China's Sinopharm publishes awaited COVID vaccine trial data; fails to cover vulnerable groups

·3-min read
Chinese pharma Sinopharm
Chinese pharma Sinopharm

Beijing [China], May 27 (ANI): The Chinese drug maker Sinopharm has finally published the interim results of a phase 3 trial of its COVID-19 vaccine, however, the results do not cover some of the most vulnerable groups.

After 200 millions of its doses have been administered worldwide, trial data shows a vaccine made by Sinopharm's Beijing subsidiary, which has been approved by the World Health Organisation for emergency use, could offer 78.1 per cent of protection against symptomatic COVID-19 but the rate dropped to 73.5 per cent after taking asymptomatic cases into account, reported South China Morning Post (SCMP).

Beijing' efforts have also been hampered by the refusal of its pharmaceutical companies to release data on the efficacy of their vaccines, which has drawn a sharp reaction from many experts.

Although some say that the data has finally answered scientists' calls for greater transparency, the results do not cover some of the most vulnerable groups.

Another vaccine by the company's Wuhan subsidiary, which is in the process of applying for WHO emergency use licensing and has been conditionally approved for general use in China, had 72.8 per cent efficacy against symptomatic cases and 64 per cent including asymptomatic ones.

The results were based on data collected from 40,411 participants in the United Arab Emirates (UAE) and Bahrain last year. Participants were mostly healthy from 18 to 59 years old.

A total of 142 symptomatic cases were recorded, 26 from the Wuhan vaccine group, 21 from the Beijing vaccine group, and 95 from the placebo group. Only two severe cases were identified in the placebo groups, which the researchers said did not provide enough data to make a conclusion, SCMP reported.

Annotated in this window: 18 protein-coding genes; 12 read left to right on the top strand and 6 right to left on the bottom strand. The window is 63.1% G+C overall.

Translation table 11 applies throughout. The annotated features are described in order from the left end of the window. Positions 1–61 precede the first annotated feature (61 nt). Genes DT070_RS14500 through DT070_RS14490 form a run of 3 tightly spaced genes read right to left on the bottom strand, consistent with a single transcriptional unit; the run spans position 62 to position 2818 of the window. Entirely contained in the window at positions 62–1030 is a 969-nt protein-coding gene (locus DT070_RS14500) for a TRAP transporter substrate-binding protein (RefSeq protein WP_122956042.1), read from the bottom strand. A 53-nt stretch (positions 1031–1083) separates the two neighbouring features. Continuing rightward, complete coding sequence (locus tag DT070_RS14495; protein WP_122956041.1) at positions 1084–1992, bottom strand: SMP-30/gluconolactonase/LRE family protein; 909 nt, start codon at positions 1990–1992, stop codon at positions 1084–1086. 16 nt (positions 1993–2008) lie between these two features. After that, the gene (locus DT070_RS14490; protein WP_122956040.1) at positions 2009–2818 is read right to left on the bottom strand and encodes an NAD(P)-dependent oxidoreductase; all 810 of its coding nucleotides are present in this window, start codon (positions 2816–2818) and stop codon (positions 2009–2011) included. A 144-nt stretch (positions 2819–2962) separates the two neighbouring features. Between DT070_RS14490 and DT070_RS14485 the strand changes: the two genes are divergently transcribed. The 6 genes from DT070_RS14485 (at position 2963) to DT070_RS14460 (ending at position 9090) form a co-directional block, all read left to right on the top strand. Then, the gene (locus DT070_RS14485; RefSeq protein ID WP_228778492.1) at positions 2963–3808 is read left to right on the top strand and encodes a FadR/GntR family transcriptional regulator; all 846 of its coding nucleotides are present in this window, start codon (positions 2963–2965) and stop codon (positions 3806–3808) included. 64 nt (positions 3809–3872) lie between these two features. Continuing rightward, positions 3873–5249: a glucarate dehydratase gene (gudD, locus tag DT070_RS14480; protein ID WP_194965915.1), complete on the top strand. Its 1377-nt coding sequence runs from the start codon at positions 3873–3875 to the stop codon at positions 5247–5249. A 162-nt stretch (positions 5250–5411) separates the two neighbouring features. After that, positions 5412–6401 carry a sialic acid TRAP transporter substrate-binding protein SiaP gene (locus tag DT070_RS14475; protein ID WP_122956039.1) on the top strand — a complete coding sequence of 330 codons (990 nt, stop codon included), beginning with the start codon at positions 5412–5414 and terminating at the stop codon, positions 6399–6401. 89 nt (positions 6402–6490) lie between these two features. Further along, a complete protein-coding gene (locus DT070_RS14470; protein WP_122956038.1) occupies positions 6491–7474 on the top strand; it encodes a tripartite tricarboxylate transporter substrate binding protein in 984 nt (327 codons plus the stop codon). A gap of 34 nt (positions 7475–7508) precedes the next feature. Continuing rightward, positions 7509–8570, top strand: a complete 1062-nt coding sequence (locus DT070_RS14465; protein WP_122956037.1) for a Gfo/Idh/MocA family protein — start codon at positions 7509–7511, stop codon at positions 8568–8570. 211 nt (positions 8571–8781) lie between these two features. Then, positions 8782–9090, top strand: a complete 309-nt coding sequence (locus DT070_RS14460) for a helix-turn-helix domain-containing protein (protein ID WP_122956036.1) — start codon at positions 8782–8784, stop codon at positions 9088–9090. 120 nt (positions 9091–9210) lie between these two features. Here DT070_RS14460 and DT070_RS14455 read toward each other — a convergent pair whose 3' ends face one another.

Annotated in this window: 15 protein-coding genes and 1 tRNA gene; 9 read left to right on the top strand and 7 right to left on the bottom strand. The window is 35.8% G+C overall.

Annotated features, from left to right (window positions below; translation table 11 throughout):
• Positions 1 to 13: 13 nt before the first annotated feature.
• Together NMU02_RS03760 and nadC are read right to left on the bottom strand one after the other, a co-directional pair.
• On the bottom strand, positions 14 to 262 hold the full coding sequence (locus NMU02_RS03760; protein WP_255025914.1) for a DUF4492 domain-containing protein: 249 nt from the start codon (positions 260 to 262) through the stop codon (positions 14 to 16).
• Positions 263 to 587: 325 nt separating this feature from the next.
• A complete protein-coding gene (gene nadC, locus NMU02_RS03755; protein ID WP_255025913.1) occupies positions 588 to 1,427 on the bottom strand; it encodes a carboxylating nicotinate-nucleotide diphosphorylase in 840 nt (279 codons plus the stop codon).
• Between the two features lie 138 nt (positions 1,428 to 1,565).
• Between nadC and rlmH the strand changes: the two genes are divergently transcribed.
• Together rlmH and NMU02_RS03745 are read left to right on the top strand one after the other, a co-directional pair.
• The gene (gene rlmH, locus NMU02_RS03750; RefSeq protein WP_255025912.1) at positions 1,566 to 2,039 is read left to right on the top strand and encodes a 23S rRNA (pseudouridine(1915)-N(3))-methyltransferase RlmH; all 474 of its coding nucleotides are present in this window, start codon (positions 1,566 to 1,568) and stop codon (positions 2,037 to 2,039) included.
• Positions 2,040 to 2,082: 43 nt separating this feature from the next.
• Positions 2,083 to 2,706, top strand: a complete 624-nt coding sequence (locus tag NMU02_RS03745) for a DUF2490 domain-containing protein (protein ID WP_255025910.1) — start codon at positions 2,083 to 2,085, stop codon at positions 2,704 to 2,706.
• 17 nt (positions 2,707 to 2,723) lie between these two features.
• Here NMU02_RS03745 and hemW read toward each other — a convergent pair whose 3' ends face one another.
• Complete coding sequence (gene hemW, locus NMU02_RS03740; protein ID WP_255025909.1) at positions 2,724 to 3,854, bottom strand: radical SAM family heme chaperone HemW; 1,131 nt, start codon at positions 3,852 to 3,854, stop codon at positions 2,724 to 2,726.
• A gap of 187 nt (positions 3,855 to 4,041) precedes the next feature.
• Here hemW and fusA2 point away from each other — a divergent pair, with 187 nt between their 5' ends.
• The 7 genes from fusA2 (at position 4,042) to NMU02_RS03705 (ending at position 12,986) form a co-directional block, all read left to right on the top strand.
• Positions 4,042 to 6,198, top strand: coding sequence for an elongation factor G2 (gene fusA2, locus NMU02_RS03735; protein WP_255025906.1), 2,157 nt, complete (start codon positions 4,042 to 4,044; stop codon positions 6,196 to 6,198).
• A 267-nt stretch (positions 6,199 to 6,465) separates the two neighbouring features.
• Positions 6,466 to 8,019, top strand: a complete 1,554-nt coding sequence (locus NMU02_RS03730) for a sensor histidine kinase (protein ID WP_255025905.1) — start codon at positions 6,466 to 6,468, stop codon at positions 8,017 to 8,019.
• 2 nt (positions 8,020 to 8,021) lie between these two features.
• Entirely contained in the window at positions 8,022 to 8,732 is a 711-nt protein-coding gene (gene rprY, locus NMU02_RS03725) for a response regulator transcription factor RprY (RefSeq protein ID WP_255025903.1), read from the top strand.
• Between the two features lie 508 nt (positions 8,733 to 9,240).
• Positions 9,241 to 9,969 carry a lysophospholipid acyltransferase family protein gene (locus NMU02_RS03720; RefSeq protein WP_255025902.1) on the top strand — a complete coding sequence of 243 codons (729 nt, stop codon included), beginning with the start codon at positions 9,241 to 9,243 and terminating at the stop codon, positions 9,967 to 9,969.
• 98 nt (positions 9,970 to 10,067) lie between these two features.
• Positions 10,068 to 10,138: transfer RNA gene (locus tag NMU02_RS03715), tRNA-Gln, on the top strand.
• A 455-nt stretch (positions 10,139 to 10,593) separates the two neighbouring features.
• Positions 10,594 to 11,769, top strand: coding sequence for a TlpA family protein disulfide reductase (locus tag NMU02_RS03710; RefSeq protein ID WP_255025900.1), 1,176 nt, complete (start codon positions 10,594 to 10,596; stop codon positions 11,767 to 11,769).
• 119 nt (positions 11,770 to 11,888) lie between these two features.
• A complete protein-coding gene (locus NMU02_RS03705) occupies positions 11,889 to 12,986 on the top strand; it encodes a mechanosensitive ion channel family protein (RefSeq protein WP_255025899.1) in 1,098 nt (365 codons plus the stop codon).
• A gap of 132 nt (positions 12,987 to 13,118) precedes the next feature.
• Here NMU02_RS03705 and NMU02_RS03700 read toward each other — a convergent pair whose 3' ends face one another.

Immunologist Ashley St John said that the low number of severe cases could be down to the low number of elderly participants or those with comorbidities, but a higher number of severe cases may have generated more confidence.

"Certainly they don't have enough data on severe cases, and from a statistical standpoint we would need to see more cases to have a better idea how well this vaccine protects against severe disease... When you have values like two or three out of hundreds [for severe cases], they don't give you confidence that it's not just a random event," St John said.

Vaccinologist Nikolai Petrovsky also said that the numbers were not big enough to make a "statistical claim of difference".

The authors of the study said that the trial was mainly conducted in healthy, young men and there was insufficient power to test the efficacy among those with chronic diseases, women, older adults, those in other geographic populations, and those with previous SARS-CoV-2 infections, SCMP reported.

The WHO has recommended the vaccine for use on over-60s but said further data on that age group is needed.

China's export of millions of vaccine doses has come amid doubts over the efficacy of its vaccines and concerns by industry analysts about whether its production capacity will be able to keep up with an ever-expanding list of overseas customers. (ANI)